The Ravine WoodLIFE Project achieved these aims through:
The Ravine WoodLIFE Project was established by WWF-UK and supported by Natural England (formerly English Nature), Countryside Council for Wales, Forestry Commission, The National Trust, the Wye Valley Area of Outstanding Natural Beauty (AONB), Derbyshire Wildlife Trust and The Woodland Trust
Volunteer surveyors helped to collect a wealth of information about the Wye Valley AONB’s drystone walls, which could total some 600 miles in length. Their help in recording and in some cases rediscovering these historic landscape features has contributed to the report The Lost Walls of the Lower Wye Valley.
The mindSCAPE project was a BIG Lottery funded AONB project, the aim of which was to reconnect people living with dementia, and their carers, with the landscape in a creative way. The project was based on evidence that spending time in, and engaging with, the natural environment is beneficial for health and wellbeing. The AONB Unit focused on people living with dementia as a particularly hard to reach group. The project was delivered for by Artspace Cinderford, in partnership with the AONB, the Forestry Commission and Forest of Dean District Council. Fortnightly arts activities were run throughout the year by a wide variety of arts practitioners, and delivered outside as much as possible, initially at the Bracelands activity centre and later at the Orchard Trust in Lydbrook.
Participants found the project through referrals from the Alzheimer’s Society as well as direct referrals through word of mouth. Activity increased from just one group to working in a number of Care Homes in the Forest of Dean through the Foresters Forest Landscape Partnership Scheme. The mindSCAPE project has continued beyond the BIG Lottery funding, and is now led by Artspace Cinderford and delivered with Arts Council England funding. More groups are being developed and further community engagement work is planned.
This study aimed to highlight potential areas where work could be carried out to open up lost views of the River Wye from the A466 between Monmouth and Chepstow. Historically, viewpoints in the Wye Valley were more open due to the way that riparian woodlands and adjacent land were managed. As heavy industry and the railway in the Wye Valley declined, the steep valley sides became more wooded and trees grew up along roadsides, providing habitat for wildlife and in many areas, a visual screen and noise buffer from road traffic. Roadside and bankside vegetation is now quite dense in places, obscuring previous views of the river. This report investigates some of the areas put forward as lost viewpoints, as well as exploring other areas that have the potential to be opened up.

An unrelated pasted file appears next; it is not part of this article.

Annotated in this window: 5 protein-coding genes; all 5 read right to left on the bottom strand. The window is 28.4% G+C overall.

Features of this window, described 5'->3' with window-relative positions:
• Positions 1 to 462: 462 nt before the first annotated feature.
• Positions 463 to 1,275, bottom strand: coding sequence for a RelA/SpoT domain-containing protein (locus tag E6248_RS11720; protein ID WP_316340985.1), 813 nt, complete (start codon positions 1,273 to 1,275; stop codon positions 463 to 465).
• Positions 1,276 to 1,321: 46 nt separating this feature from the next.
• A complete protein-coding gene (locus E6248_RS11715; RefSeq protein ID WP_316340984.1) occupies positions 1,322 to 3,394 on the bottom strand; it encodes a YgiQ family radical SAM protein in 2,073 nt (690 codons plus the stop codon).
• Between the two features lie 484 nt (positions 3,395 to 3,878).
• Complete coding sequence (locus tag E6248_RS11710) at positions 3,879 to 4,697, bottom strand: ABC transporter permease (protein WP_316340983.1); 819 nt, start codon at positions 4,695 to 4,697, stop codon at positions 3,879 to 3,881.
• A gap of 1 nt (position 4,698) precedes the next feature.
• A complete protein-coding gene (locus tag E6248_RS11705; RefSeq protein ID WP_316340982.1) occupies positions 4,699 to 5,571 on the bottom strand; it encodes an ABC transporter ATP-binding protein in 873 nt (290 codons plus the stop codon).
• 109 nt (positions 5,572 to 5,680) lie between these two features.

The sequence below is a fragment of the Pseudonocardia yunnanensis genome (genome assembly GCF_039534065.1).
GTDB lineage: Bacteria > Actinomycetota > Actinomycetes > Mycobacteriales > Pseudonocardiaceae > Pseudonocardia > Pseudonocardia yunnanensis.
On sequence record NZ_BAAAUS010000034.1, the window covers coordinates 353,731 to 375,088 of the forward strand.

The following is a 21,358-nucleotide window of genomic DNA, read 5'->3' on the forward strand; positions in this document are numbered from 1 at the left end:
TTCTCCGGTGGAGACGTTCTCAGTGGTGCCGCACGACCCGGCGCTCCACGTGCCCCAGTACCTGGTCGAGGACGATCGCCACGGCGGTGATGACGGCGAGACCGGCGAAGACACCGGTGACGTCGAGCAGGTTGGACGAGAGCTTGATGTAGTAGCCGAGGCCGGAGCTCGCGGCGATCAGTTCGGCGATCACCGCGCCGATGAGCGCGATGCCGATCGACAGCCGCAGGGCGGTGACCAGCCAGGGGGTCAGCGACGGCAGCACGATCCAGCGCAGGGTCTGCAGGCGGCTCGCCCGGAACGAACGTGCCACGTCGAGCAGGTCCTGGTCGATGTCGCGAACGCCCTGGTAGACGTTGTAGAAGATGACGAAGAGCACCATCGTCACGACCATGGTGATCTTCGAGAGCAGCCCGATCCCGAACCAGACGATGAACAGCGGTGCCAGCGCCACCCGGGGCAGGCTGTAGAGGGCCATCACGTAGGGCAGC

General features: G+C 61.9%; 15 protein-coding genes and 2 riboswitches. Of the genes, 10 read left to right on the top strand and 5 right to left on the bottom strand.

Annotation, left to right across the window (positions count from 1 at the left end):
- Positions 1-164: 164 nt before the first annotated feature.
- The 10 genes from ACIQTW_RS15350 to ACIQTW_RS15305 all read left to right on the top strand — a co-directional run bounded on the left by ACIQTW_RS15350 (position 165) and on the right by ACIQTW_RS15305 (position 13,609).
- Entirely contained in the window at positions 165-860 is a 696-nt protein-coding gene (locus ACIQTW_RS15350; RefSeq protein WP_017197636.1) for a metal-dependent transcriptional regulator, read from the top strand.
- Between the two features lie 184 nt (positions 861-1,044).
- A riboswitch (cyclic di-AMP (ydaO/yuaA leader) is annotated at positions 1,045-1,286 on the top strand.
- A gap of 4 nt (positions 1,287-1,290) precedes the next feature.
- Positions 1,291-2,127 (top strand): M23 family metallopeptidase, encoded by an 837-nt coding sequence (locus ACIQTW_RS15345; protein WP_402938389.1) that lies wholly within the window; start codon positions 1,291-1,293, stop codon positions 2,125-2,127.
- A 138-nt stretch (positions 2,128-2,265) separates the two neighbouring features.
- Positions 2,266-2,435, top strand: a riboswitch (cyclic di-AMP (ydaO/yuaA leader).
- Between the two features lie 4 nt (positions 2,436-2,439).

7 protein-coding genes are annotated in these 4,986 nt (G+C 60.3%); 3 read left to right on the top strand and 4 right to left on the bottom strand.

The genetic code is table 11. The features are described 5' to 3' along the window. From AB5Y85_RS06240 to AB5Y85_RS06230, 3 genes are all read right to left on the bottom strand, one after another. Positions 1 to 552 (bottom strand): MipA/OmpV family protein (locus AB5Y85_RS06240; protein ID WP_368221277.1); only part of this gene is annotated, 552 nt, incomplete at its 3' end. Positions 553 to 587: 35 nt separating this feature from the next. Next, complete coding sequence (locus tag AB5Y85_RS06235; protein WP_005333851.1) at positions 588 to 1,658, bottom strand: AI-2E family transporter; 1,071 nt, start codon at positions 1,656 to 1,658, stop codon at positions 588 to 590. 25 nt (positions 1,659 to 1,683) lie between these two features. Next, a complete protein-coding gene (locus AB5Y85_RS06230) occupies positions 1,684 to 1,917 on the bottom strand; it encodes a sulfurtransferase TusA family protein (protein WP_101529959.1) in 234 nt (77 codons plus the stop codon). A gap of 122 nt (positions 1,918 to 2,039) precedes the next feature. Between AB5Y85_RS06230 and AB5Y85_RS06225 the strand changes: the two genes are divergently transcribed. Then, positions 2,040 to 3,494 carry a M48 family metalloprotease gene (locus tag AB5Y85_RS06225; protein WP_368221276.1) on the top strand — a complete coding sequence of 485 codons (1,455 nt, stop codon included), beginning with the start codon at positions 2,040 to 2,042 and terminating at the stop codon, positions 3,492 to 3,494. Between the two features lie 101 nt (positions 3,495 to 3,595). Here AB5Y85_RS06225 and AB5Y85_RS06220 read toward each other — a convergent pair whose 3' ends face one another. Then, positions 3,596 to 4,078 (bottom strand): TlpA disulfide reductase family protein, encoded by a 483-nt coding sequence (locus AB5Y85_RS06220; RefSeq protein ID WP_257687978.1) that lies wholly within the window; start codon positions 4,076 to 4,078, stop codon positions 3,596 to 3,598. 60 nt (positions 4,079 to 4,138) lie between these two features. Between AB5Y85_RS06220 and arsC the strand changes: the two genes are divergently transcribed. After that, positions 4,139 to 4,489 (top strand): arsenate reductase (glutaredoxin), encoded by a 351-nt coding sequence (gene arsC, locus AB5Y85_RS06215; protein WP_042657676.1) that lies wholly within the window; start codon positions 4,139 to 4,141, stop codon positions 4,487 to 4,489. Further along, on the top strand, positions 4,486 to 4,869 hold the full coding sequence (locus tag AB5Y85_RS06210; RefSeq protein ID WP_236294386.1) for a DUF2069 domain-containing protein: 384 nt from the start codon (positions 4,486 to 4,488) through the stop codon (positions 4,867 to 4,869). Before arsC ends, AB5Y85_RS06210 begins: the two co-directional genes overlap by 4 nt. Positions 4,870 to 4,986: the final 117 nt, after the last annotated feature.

This was a cross border cooperation project between Welsh and English Local Action Groups, three Areas of Outstanding Natural Beauty (including the Wye Valley AONB, a National Park and the local authorities bordering on Offa’s Dyke Path National Trail.
Nearly 1000 ha of woodland in the lower Wye Valley is designated as a Special Area of Conservation (SAC) but large deer populations are having a detrimental impact on these important woodlands. This study investigated the current situation regarding wild deer management in the lower Wye Valley AONB (and on nearby countryside most under pressure from deer browsing). The study looked at where venison is processed and sold, and how it is marketed. It also investigated whether there are opportunities to develop a local market for venison and what stages of the supply chain need to be developed to ensure it can be supplied, processed, distributed and marketed locally. Wild deer are managed by a number of organisations and individuals, but there appeared to be little evidence of venison being taken through for sale locally, or of marketing activity to highlight the provenance and conservation value of local venison. The report has highlighted a number of recommendations which will help to encourage people to buy and sell local wild venison.
In 2017 the Wye Valley AONB Unit, with support from Natural England, commissioned a report to investigate baseline data on habitat and water quality on the Garren and Gamber brooks in Herefordshire. The aim of the study was to establish habitat and water quality, the extent of existing species and potential for future habitat or management improvements. Ecological survey trainees Becca Bratt and Jess Vuckovic worked with partner organisations and individuals to gather information and carry out survey work, as well as highlighting opportunities for enhancement opportunities which could form the basis of future funding applications. The final report comprises the findings of a number of organisations interested in the condition of these brooks and the River Wye SSSI/SAC, including the Environment Agency, Natural England and Herefordshire Wildlife Trust.